With no car in Miami my choices are to walk, or to bum rides from friends I haven’t met. I’ve already earned a reputation as the only non-methhead walking the streets—at my opening there were four people who said “oh, you’re that guy who was walking!”
Once I arrived at the 71st St. beach, a five-mile walk from my house, I rented a lounge chair from the kiosk for five dollars, unwrapped a watermelon blow-pop and melted into reading. A muscle-gay set up his umbrella and chair next to me.
HIM TO ME: “Hey, what you reading?”
ME TO HIM: “Cookie Mueller.”
HIM: “Cookie Monster?”
ME: “Cookie Muel-ler—an underground writer—you wouldn’t know her.”
HIM: “Oh. What’s she writing about?”
ME: “Right now she’s at a nude beach. Do you know where the gay nude beach is here?”
HIM: “Yeah, its a ways up—I was there a couple of days ago. Only reason I’m not there now is now ’cause I have to meet a friend for drinks at my hotel in an hour.”
ME: “Would you drive me up there and just drop me off?—I don’t have a car.”
HIM: “What’s in it for me?”
ME: “You can put suntan lotion on my butt—that might be kinda fun. It’s too humiliating trying to lotion yourself naked on a beach. I tried, looked like an idiot and still got a little cooked in the middle of my back—the red mark of being alone on vacation.”
HIM: “Ok, why not.”
We hop into his rental car and drive up 15 or 20 minutes. He is visiting from North Florida for Memorial Day. We walk along the arcade of trees obscuring the nude part of beach from the road, all the way to the far end where the gays gather. Once we arrive I lay out my towel, undress, and hand him a bottle of Coppertone UltraGuard SPF 30. Laying on my stomach he smears my shoulders, lower back, butt, down my legs —”please don’t forget my feet, they burn too”—then feet.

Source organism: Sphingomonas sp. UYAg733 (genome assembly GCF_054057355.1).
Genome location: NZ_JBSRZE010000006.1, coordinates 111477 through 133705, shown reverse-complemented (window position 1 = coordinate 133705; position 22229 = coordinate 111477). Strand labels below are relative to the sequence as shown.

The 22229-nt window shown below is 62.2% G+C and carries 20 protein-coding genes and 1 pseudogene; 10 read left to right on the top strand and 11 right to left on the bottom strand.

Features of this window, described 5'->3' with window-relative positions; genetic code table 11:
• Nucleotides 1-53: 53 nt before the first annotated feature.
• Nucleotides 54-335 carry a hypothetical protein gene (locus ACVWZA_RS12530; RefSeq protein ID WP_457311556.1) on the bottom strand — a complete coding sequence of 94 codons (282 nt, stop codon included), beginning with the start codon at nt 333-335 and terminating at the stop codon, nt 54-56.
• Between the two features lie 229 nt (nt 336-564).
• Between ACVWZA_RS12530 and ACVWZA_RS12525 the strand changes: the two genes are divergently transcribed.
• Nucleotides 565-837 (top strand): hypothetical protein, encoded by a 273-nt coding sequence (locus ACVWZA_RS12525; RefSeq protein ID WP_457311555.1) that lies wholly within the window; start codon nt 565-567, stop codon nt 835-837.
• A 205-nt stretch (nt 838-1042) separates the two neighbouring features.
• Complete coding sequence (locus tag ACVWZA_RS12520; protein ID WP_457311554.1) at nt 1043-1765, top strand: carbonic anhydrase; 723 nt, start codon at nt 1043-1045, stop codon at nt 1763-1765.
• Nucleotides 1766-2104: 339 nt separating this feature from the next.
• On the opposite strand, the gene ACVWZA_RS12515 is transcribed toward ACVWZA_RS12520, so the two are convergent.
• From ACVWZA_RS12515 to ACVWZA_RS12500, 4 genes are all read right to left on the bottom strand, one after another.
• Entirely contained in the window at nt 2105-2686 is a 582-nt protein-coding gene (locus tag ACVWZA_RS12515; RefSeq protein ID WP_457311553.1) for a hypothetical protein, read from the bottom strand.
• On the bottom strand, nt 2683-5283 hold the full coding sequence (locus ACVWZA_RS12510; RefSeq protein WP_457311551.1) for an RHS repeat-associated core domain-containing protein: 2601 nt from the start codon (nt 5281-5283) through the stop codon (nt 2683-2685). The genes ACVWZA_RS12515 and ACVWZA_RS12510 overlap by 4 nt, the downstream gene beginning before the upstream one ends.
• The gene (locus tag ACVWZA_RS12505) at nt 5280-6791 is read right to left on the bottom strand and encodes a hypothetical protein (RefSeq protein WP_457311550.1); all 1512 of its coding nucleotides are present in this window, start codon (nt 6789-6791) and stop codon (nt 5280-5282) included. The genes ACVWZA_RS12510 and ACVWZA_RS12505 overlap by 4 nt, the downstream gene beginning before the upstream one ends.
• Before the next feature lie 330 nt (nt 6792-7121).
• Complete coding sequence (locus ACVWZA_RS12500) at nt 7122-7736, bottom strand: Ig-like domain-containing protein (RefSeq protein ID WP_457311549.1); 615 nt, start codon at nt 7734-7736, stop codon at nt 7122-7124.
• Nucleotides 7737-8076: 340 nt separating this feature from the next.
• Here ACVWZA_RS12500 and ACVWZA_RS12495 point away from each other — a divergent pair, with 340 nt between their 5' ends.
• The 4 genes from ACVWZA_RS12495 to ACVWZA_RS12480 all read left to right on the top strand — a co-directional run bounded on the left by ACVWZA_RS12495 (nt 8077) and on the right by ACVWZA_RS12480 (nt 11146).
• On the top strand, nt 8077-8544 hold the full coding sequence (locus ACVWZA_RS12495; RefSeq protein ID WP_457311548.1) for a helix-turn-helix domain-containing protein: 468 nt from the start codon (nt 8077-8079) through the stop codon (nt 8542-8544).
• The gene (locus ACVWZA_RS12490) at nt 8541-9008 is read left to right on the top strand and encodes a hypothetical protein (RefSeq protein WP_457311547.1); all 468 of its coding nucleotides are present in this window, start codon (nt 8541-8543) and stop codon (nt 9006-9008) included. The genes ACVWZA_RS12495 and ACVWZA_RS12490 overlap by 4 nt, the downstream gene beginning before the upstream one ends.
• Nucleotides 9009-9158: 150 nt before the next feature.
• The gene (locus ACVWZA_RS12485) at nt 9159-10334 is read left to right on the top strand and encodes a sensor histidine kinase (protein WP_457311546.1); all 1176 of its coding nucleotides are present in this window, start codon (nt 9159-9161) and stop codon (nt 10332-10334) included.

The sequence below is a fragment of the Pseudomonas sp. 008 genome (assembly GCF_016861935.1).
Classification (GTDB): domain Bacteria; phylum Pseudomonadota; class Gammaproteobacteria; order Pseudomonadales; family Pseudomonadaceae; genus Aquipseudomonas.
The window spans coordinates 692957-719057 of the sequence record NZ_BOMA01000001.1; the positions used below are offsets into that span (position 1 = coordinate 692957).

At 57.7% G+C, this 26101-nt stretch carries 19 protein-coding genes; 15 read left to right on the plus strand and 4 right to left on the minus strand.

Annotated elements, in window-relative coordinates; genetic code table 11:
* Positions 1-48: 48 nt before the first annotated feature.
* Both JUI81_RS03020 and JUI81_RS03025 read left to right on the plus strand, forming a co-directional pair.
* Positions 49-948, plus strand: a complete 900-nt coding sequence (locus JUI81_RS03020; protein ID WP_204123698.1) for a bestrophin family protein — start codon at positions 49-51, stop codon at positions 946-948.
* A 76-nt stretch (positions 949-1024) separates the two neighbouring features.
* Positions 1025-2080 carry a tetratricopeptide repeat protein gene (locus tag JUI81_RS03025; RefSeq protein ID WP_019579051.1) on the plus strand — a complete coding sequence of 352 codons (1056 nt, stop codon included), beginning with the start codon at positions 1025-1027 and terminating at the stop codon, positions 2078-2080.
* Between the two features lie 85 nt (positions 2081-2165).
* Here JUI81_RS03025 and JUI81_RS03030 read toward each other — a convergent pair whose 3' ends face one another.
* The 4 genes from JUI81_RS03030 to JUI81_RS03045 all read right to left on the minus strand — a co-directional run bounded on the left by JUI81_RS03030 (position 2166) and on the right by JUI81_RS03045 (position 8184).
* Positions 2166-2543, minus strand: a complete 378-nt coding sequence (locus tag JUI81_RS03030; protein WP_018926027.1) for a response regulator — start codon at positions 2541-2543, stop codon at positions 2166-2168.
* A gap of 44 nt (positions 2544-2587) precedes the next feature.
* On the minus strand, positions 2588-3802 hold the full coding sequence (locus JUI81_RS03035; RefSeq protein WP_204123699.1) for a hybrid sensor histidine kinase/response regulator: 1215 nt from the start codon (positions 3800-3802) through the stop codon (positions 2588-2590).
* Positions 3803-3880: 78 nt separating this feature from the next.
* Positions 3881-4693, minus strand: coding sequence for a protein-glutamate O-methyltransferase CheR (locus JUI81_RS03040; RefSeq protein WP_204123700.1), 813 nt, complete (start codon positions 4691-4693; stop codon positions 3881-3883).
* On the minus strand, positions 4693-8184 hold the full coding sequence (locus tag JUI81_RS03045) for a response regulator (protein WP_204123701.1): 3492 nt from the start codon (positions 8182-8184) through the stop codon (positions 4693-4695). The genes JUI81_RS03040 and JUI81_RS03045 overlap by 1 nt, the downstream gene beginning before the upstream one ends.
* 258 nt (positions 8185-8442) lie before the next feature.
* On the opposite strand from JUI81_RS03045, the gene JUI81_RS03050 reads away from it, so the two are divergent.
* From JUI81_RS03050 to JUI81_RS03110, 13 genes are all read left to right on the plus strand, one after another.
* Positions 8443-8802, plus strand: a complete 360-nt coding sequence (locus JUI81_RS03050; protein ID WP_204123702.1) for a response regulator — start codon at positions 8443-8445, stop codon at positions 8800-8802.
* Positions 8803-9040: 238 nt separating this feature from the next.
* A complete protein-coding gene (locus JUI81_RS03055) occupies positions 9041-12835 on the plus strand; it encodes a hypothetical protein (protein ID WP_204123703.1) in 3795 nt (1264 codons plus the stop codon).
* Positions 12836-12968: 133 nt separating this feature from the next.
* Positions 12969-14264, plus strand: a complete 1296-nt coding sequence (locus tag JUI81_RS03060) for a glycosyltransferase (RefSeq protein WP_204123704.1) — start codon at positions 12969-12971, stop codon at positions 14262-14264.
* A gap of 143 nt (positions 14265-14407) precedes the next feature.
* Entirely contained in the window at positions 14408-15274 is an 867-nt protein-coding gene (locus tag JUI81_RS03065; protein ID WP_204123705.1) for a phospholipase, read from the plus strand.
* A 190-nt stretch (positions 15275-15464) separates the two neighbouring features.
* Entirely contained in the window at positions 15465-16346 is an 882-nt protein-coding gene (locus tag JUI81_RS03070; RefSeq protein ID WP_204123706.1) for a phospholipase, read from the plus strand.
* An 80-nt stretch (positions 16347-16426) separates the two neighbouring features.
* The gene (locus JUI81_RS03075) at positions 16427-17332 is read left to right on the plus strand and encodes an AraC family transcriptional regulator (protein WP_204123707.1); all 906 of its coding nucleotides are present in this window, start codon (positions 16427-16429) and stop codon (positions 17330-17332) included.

He takes off his bathing suit.
I take out my copy of “Garden of Ashes”.
HIM: “Hey, what are you doing?”
ME: “I’m reading Cookie Mueller…don’t you have to go meet your friend at the hotel?”
HIM: “yeah, you’re right—you want my number?”
ME: “Sure—I mean, I’ll need a ride back from the beach.”
We exchange numbers and I return to reading. The scene is just as Cookie describes it:
“On beach blankets bare butts were broiling in the sun like luscious ham hocks,”
and mine is now one of ’em.
Compared to the svelte latin boys I look every bit a Rubens’ painting glowing in the green surf.
Cookie’s nude beach story was about her tattoos. I think of Genesis talking about when tattooing was illegal—something hard to imagine now, especially in Miami. Here they are a mainstream accessory, mostly generic and seemingly meaningless.
A day earlier, a sweet bear couple brought me to this beach for the first time—three grown men wedged into a red two-seat Miata. While talking on the sand an older man, probably in his late sixties, stood up not far away, showing the blur of an old tattoo. It was a rose on his sagging right butt cheek, the stem horizontally planted in his anus like one of my favorite details from Bosch. The contours of the faded rose were crude and thick, as if it were solid or made of meat—the architecture of roses are very complex.
Compared to the other tattoos on the beach this one was so funky, specific and symbolic in a silly way—just the way tattoos should be. I’m sure Cookie would have loved it.